I rescued this kid-height shelf from the daycare discard pile when the school did some renovations. It was sad looking but perfectly solid, and I loved that it had drawers. I sanded the whole thing down, primed it, and gave it two coats of cheerful yellow paint. To keep it from being too relentlessly yellow I used a soft gray inside the shelves and drawers. After some assistance from my father getting this heavy sucker up the stairs, it is sitting happily in the play room.
The process went something like this (please excuse the crummy iphone photos):
I used a small cordless sander on the top, sides, and drawer fronts to rough up the finish and smooth out dings and scratches. I did the interiors by hand with some folded-up medium grit sandpaper. Dings, deep scratches, and nail holes were filled with wood filler. Once that was dry, I sanded the filled spots and then wiped everything down with a damp cloth. (Note: Let the wood filler dry completely before sanding smooth. Trust me. If you’re impatient, the wood filler will roll up into little balls and vacate the premises.)
I used an oil-based Zinsser primer on everything. It did a good job, but boy, did it stink. Next time I’ll try a water-based or low-VOC version.
Paint! I used Glidden Buttered Sweet Corn on the top, sides, and drawers fronts, and Silver Birch on the interiors. I let the paint dry several days before putting on two coats of glossy water-based poly. (Who am I kidding? It was over a week before I got back downstairs to do the poly; of course the paint was dry!)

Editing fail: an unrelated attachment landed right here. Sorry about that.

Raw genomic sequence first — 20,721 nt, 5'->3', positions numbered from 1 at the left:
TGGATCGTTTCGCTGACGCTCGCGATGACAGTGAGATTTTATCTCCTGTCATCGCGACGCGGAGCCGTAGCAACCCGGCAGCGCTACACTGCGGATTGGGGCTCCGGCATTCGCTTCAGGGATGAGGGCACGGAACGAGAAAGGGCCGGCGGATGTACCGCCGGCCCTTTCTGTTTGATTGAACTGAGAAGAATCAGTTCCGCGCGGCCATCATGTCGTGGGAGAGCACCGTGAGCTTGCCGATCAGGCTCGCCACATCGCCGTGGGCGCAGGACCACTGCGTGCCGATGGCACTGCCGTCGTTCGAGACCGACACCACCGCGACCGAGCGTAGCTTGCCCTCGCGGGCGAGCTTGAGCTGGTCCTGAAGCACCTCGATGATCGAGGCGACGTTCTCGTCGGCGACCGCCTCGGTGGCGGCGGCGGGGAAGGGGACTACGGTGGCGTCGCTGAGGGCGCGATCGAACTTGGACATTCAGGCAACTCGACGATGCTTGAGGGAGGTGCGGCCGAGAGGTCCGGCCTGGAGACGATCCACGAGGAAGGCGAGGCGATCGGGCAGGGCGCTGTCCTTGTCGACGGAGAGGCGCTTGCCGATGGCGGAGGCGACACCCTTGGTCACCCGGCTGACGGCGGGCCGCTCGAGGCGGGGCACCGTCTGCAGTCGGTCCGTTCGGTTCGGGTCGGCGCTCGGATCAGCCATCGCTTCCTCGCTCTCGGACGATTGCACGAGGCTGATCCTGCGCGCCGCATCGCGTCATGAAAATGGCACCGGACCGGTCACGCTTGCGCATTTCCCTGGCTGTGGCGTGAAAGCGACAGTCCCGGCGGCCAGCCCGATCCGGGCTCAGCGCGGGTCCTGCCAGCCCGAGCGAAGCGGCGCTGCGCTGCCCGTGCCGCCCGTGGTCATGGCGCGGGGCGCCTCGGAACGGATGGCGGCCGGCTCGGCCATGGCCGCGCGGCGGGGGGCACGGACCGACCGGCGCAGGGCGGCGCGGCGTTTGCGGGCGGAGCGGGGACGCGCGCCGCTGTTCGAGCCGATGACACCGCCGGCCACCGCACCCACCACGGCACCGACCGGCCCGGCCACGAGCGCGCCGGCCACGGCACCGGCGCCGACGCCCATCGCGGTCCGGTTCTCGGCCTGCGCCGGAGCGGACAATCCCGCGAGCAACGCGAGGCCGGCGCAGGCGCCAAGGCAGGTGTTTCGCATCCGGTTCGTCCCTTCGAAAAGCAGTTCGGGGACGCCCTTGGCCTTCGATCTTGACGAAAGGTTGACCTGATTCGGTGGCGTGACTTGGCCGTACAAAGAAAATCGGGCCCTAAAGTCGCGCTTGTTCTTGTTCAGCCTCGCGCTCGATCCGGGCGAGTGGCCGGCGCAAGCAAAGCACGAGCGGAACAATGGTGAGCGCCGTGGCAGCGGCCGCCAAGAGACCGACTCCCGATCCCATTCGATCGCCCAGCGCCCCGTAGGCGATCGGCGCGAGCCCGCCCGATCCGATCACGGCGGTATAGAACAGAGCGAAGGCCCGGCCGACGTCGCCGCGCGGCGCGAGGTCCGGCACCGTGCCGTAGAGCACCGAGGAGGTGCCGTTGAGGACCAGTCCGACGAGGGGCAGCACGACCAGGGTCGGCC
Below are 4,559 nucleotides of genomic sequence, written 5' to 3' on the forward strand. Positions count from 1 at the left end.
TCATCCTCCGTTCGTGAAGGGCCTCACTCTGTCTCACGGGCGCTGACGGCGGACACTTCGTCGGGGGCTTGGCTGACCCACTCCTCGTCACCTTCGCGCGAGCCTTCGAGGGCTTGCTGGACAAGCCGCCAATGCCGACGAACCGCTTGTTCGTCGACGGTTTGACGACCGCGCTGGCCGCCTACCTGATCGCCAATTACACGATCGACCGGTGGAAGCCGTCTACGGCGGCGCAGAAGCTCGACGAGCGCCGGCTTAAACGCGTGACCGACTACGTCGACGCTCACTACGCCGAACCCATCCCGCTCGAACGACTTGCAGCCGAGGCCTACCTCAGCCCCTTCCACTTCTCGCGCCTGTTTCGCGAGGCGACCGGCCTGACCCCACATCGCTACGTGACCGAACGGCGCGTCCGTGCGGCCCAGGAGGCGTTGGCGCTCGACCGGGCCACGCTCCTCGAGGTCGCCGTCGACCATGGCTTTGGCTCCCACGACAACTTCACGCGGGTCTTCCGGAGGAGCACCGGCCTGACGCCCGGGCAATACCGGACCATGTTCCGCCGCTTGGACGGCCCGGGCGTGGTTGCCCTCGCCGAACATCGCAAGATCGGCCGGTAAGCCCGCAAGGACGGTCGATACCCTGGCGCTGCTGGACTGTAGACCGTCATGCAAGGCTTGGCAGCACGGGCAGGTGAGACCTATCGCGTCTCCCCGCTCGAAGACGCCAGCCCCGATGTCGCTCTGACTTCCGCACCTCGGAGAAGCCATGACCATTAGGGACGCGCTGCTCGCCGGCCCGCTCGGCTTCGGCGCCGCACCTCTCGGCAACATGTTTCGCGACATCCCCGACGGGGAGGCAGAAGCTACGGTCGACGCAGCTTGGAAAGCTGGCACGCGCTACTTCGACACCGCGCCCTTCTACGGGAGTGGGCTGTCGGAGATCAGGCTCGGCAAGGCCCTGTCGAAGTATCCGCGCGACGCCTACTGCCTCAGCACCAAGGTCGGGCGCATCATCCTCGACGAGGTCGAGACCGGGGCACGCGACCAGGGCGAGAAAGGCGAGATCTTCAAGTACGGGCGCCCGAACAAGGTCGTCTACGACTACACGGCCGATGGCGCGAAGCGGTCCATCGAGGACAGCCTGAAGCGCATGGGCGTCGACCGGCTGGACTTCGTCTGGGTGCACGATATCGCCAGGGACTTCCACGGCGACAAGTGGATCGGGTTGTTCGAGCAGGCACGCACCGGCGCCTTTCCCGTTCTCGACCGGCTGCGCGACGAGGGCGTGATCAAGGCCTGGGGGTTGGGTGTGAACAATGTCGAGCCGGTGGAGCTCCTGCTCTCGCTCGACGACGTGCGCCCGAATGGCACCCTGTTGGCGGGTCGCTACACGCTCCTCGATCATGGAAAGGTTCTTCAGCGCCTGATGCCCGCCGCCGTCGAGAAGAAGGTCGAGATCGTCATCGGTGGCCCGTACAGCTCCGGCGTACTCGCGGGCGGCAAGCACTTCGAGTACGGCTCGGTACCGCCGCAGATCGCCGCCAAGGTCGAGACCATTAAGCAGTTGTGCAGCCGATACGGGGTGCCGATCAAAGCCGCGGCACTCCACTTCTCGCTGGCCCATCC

I used a brush to do all my painting, and I added Floetrol to the paint to reduce brush marks. A small roller would have worked well for the sides and top but the interiors of the shelves really needed something smaller and more flexible. I have a favorite brush for small spaces – the edge is angled and the handle is short and flexible so you can get into corners. It’s made by Wooster and sold as a sash brush but I use it for much more than that. For the poly, I used Minwax Water-Based Polycrylic and sanded lightly with fine sandpaper between coats.
Done! All told, it took about five hours for me to finish this project, spread out over several weeks as I had time to run downstairs to my work room. Let’s just say the paint really had time to cure between steps.
Now, what next? There’s a big blank space in the center of my work room…..